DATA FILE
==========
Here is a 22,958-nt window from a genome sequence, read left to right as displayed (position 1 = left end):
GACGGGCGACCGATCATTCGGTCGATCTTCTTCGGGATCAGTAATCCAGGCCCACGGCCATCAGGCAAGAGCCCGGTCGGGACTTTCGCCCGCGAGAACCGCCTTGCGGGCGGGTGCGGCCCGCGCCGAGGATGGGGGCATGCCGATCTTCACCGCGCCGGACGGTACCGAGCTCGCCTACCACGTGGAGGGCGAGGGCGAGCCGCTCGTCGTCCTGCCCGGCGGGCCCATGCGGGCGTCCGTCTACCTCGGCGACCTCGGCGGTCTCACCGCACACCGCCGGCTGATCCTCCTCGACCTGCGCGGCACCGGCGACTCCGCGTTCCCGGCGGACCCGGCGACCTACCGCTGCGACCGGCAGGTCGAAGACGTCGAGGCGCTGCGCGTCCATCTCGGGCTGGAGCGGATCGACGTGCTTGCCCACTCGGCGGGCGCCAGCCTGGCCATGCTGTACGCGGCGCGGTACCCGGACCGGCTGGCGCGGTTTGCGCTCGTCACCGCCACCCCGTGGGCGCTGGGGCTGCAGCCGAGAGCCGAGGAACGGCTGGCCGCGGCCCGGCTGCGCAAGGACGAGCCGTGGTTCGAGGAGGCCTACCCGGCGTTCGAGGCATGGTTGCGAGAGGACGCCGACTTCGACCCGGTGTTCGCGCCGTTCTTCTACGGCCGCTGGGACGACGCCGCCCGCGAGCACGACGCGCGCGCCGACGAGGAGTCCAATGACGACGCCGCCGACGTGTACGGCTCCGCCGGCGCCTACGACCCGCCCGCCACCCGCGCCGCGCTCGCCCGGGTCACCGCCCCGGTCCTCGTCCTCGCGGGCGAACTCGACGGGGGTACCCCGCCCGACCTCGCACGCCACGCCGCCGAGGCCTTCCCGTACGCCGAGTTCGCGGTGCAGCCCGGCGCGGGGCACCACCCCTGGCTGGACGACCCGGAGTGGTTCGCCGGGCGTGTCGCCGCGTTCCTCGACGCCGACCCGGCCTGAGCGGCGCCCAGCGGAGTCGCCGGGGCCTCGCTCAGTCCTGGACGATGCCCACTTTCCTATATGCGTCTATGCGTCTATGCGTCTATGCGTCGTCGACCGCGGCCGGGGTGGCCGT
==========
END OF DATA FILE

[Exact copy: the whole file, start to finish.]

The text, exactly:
Here is a 22,958-nt window from a genome sequence, read left to right as displayed (position 1 = left end):
GACGGGCGACCGATCATTCGGTCGATCTTCTTCGGGATCAGTAATCCAGGCCCACGGCCATCAGGCAAGAGCCCGGTCGGGACTTTCGCCCGCGAGAACCGCCTTGCGGGCGGGTGCGGCCCGCGCCGAGGATGGGGGCATGCCGATCTTCACCGCGCCGGACGGTACCGAGCTCGCCTACCACGTGGAGGGCGAGGGCGAGCCGCTCGTCGTCCTGCCCGGCGGGCCCATGCGGGCGTCCGTCTACCTCGGCGACCTCGGCGGTCTCACCGCACACCGCCGGCTGATCCTCCTCGACCTGCGCGGCACCGGCGACTCCGCGTTCCCGGCGGACCCGGCGACCTACCGCTGCGACCGGCAGGTCGAAGACGTCGAGGCGCTGCGCGTCCATCTCGGGCTGGAGCGGATCGACGTGCTTGCCCACTCGGCGGGCGCCAGCCTGGCCATGCTGTACGCGGCGCGGTACCCGGACCGGCTGGCGCGGTTTGCGCTCGTCACCGCCACCCCGTGGGCGCTGGGGCTGCAGCCGAGAGCCGAGGAACGGCTGGCCGCGGCCCGGCTGCGCAAGGACGAGCCGTGGTTCGAGGAGGCCTACCCGGCGTTCGAGGCATGGTTGCGAGAGGACGCCGACTTCGACCCGGTGTTCGCGCCGTTCTTCTACGGCCGCTGGGACGACGCCGCCCGCGAGCACGACGCGCGCGCCGACGAGGAGTCCAATGACGACGCCGCCGACGTGTACGGCTCCGCCGGCGCCTACGACCCGCCCGCCACCCGCGCCGCGCTCGCCCGGGTCACCGCCCCGGTCCTCGTCCTCGCGGGCGAACTCGACGGGGGTACCCCGCCCGACCTCGCACGCCACGCCGCCGAGGCCTTCCCGTACGCCGAGTTCGCGGTGCAGCCCGGCGCGGGGCACCACCCCTGGCTGGACGACCCGGAGTGGTTCGCCGGGCGTGTCGCCGCGTTCCTCGACGCCGACCCGGCCTGAGCGGCGCCCAGCGGAGTCGCCGGGGCCTCGCTCAGTCCTGGACGATGCCCACTTTCCTATATGCGTCTATGCGTCTATGCGTCTATGCGTCGTCGACCGCGGCCGGGGTGGCCGT